Published July 03, 2013
Tuesday evening, the Obama administration announced that it would delay by one year ObamaCare’s employer mandate, the law’s requirement that companies with more than 50 employees provide health coverage to all their workers, or pay a steep fine.
The law passed by Congress says that the mandate goes into effect in the “months beginning after December 21, 2013.” The White House has chosen to ignore the law, and “provide an additional year” before the mandate goes into effect.
But the employer mandate shouldn’t be delayed. It should be repealed. Policy analysts on both the left and the right believe that the employer mandate will harm the economy, and make it particularly hard for low-income Americans to find work.
In 2009, liberal blogger Ezra Klein described the employer mandate as “health-care reform’s worst idea yet,” because “workers from low-income families become more expensive than workers from high-income families.”
Some conservatives have worried that if employers drop coverage for their workers, and those workers go out and get subsidized coverage through ObamaCare, federal spending will go up. But it’s important to remember that we spend $300 billion a year through the tax code to subsidize employer-sponsored health coverage.
In 2012, the Congressional Budget Office estimated that dumping 20 million additional workers onto the ObamaCare exchanges wouldn’t have an impact on the deficit, because the ObamaCare subsidies would be offset by the subsidies for employer-sponsored coverage.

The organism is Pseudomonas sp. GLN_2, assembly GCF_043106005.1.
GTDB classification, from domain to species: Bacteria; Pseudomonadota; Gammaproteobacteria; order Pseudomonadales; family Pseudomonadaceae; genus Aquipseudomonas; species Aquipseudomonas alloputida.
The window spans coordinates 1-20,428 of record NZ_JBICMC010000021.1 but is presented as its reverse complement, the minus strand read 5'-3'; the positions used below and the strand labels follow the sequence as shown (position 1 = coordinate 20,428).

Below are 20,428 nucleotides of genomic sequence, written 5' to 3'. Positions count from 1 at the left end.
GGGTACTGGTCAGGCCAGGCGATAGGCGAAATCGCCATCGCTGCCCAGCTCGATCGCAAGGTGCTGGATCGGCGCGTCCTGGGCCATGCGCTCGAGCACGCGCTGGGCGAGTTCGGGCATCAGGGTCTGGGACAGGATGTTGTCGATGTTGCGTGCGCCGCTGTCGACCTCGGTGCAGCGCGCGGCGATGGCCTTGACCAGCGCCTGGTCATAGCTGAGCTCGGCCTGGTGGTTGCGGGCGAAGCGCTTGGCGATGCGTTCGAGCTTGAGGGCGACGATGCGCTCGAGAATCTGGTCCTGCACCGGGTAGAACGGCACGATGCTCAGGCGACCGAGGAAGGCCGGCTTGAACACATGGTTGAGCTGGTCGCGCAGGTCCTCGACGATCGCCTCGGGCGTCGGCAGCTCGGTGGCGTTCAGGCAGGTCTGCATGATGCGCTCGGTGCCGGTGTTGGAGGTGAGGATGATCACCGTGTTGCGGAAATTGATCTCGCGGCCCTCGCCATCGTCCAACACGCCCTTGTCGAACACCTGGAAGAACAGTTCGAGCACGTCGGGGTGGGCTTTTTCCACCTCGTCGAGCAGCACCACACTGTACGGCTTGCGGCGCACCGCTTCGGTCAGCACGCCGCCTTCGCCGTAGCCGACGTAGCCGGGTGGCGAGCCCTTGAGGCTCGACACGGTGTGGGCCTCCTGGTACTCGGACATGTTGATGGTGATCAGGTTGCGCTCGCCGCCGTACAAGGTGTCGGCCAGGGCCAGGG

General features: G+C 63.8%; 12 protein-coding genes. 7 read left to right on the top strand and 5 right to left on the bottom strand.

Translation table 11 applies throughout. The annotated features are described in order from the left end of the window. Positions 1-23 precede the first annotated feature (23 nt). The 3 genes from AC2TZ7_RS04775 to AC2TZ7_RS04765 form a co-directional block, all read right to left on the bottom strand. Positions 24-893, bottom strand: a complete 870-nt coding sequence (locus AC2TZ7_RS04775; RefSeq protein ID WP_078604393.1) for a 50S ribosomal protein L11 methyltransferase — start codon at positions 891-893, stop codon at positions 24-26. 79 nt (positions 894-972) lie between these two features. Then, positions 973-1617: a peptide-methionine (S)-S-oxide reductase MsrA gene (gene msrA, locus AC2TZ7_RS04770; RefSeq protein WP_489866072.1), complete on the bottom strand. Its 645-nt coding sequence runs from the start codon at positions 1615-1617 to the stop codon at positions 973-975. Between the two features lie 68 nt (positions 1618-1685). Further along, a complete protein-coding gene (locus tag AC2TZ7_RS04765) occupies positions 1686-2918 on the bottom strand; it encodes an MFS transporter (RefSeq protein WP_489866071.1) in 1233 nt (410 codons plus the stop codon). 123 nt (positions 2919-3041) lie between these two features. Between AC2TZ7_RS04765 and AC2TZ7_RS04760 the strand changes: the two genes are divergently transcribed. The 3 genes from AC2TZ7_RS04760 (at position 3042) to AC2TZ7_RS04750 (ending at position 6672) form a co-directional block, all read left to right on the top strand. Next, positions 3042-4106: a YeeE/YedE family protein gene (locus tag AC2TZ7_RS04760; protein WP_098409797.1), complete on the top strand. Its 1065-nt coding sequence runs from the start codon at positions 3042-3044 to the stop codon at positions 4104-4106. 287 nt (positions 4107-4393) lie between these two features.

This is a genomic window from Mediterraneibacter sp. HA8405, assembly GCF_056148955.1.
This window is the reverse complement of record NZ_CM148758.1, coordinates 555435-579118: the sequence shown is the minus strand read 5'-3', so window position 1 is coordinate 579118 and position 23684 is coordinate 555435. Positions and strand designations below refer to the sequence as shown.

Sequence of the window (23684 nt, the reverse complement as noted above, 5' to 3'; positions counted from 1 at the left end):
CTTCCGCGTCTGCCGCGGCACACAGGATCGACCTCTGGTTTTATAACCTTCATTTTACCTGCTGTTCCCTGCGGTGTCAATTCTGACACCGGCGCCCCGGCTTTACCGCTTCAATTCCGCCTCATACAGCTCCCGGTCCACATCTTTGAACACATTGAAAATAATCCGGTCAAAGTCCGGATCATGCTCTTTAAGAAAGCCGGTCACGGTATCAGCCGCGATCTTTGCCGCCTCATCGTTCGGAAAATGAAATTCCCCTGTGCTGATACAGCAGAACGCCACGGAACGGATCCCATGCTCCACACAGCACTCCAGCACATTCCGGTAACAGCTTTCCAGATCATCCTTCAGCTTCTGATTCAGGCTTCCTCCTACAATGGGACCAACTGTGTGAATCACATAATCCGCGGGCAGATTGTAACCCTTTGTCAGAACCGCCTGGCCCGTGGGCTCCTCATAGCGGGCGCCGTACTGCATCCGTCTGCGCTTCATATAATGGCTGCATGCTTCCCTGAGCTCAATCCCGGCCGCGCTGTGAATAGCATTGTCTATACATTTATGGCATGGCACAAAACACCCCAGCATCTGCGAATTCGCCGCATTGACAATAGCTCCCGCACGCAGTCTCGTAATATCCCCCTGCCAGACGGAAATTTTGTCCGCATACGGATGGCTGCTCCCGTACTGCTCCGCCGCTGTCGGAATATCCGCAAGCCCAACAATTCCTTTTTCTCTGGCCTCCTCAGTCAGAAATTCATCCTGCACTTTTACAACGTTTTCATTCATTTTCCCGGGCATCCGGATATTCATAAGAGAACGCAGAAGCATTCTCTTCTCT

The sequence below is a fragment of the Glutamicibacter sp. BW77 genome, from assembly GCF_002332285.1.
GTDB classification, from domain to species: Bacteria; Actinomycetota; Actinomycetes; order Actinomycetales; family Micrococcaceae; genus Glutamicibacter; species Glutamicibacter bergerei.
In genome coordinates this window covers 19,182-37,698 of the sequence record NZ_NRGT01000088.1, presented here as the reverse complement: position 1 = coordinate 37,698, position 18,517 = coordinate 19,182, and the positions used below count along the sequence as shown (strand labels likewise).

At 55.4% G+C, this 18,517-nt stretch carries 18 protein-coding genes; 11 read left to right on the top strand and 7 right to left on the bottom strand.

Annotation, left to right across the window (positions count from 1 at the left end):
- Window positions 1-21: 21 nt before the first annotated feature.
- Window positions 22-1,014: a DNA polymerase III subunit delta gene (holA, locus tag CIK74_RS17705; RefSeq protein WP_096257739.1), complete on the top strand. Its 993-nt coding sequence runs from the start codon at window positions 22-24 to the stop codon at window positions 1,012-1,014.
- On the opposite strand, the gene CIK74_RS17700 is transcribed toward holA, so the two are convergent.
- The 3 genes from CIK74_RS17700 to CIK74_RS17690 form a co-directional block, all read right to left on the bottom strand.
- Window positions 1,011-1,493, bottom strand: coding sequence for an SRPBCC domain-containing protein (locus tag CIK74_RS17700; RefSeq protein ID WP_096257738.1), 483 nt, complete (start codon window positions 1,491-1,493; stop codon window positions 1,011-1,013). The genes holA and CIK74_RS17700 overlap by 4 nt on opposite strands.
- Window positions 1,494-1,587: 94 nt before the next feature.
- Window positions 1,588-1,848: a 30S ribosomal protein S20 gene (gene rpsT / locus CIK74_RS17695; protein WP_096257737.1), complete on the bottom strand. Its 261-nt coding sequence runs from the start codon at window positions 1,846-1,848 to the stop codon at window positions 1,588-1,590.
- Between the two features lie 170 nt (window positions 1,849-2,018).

Economists of all persuasions, including conservatives, have long argued that one of the main reasons that U.S. health care is so expensive is that we don’t pay for it directly. Instead of shopping for health insurance the way we shop for car insurance or life insurance, we let our employers—or the government—take money out of our paychecks and spend it on our behalf.
- We’d have a far more affordable health care system if we shopped for health insurance on our own.
- We’d have far lower premiums, because we’d buy the plans that suited our needs, instead of the plans that suit our employers. That’s why, today, employer-sponsored coverage is far more expensive than the coverage you can buy on your own.
It’s a real breakthrough for the Obama administration to implicitly acknowledge the harmful effects of the employer mandate. But a one-year delay won’t do much to encourage employers to hire more workers, if those employers fear that the mandate will hit them in 2015. Instead, Republicans and Democrats should work together to repeal the employer mandate altogether.
If you’re a fan of ObamaCare, you don’t need the employer mandate to make the law work. And if you’re an opponent of the law, you should want more people to buy coverage for themselves. That’s a core principle of free-market health reform.
Congress has already introduced a bill, with dozens of co-sponsors, to repeal the employer mandate. It’s called the American Job Protection Act, and its lead sponsors are Sen. Orrin Hatch (R., Utah), Sen. Lamar Alexander (R., Tenn.), and Rep. Charles Boustany (R., La.). “At a time when the unemployment rate continues to suffer,” says Boustany, “Congress must repeal this mandate and allow job creators to do what they do best: expand business and create jobs.”
Some conservatives argue that we shouldn’t “fix” ObamaCare, that we should let the law fail. And it’s certainly true that it’s not the Republicans’ job to bail Democrats out of their own mistakes. But real people, in the real economy, are suffering because of ObamaCare’s employer mandate. We owe it to them to repeal it.